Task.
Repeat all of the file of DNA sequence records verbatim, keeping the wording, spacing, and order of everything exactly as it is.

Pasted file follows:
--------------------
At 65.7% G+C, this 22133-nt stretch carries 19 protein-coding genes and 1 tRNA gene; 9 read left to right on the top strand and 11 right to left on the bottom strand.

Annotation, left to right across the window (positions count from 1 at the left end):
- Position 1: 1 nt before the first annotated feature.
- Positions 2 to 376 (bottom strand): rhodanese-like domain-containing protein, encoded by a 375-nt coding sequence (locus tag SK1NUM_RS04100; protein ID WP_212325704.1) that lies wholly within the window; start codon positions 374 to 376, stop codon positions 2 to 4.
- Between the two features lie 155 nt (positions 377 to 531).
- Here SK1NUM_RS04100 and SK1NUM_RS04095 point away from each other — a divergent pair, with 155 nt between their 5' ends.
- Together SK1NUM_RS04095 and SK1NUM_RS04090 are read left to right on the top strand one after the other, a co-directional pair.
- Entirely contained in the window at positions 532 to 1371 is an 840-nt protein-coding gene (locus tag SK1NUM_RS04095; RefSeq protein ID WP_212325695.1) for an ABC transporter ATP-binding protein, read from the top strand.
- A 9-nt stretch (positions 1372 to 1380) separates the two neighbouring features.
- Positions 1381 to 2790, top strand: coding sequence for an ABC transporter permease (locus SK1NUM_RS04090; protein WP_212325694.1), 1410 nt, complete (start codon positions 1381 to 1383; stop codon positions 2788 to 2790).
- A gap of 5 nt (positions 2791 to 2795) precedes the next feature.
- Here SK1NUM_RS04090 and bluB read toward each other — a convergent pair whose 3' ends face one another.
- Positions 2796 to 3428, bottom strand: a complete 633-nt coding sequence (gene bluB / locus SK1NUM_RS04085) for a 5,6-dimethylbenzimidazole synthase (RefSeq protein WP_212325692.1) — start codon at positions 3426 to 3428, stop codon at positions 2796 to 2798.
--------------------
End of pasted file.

At 65.7% G+C, this 22133-nt stretch carries 19 protein-coding genes and 1 tRNA gene; 9 read left to right on the top strand and 11 right to left on the bottom strand.

Annotation, left to right across the window (positions count from 1 at the left end):
- Position 1: 1 nt before the first annotated feature.
- Positions 2 to 376 (bottom strand): rhodanese-like domain-containing protein, encoded by a 375-nt coding sequence (locus tag SK1NUM_RS04100; protein ID WP_212325704.1) that lies wholly within the window; start codon positions 374 to 376, stop codon positions 2 to 4.
- Between the two features lie 155 nt (positions 377 to 531).
- Here SK1NUM_RS04100 and SK1NUM_RS04095 point away from each other — a divergent pair, with 155 nt between their 5' ends.
- Together SK1NUM_RS04095 and SK1NUM_RS04090 are read left to right on the top strand one after the other, a co-directional pair.
- Entirely contained in the window at positions 532 to 1371 is an 840-nt protein-coding gene (locus tag SK1NUM_RS04095; RefSeq protein ID WP_212325695.1) for an ABC transporter ATP-binding protein, read from the top strand.
- A 9-nt stretch (positions 1372 to 1380) separates the two neighbouring features.
- Positions 1381 to 2790, top strand: coding sequence for an ABC transporter permease (locus SK1NUM_RS04090; protein WP_212325694.1), 1410 nt, complete (start codon positions 1381 to 1383; stop codon positions 2788 to 2790).
- A gap of 5 nt (positions 2791 to 2795) precedes the next feature.
- Here SK1NUM_RS04090 and bluB read toward each other — a convergent pair whose 3' ends face one another.
- Positions 2796 to 3428, bottom strand: a complete 633-nt coding sequence (gene bluB / locus SK1NUM_RS04085) for a 5,6-dimethylbenzimidazole synthase (RefSeq protein WP_212325692.1) — start codon at positions 3426 to 3428, stop codon at positions 2796 to 2798.